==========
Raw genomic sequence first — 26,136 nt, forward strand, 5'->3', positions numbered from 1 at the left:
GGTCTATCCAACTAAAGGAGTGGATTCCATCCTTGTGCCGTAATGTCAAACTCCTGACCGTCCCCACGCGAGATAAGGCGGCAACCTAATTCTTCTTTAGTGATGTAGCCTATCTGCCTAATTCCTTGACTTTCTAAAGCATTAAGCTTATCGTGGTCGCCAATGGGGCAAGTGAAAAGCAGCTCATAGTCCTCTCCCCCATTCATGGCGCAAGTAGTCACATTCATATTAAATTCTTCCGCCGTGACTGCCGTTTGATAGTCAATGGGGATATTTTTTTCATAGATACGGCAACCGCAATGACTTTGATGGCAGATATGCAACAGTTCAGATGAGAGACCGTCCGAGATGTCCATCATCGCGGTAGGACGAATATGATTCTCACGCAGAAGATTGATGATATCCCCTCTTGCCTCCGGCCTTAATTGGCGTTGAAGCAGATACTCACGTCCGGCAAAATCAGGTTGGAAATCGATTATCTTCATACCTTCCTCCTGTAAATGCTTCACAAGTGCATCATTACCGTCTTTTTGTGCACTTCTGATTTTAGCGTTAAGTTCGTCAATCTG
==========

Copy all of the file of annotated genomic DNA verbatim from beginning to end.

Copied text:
Raw genomic sequence first — 26,136 nt, forward strand, 5'->3', positions numbered from 1 at the left:
GGTCTATCCAACTAAAGGAGTGGATTCCATCCTTGTGCCGTAATGTCAAACTCCTGACCGTCCCCACGCGAGATAAGGCGGCAACCTAATTCTTCTTTAGTGATGTAGCCTATCTGCCTAATTCCTTGACTTTCTAAAGCATTAAGCTTATCGTGGTCGCCAATGGGGCAAGTGAAAAGCAGCTCATAGTCCTCTCCCCCATTCATGGCGCAAGTAGTCACATTCATATTAAATTCTTCCGCCGTGACTGCCGTTTGATAGTCAATGGGGATATTTTTTTCATAGATACGGCAACCGCAATGACTTTGATGGCAGATATGCAACAGTTCAGATGAGAGACCGTCCGAGATGTCCATCATCGCGGTAGGACGAATATGATTCTCACGCAGAAGATTGATGATATCCCCTCTTGCCTCCGGCCTTAATTGGCGTTGAAGCAGATACTCACGTCCGGCAAAATCAGGTTGGAAATCGATTATCTTCATACCTTCCTCCTGTAAATGCTTCACAAGTGCATCATTACCGTCTTTTTGTGCACTTCTGATTTTAGCGTTAAGTTCGTCAATCTG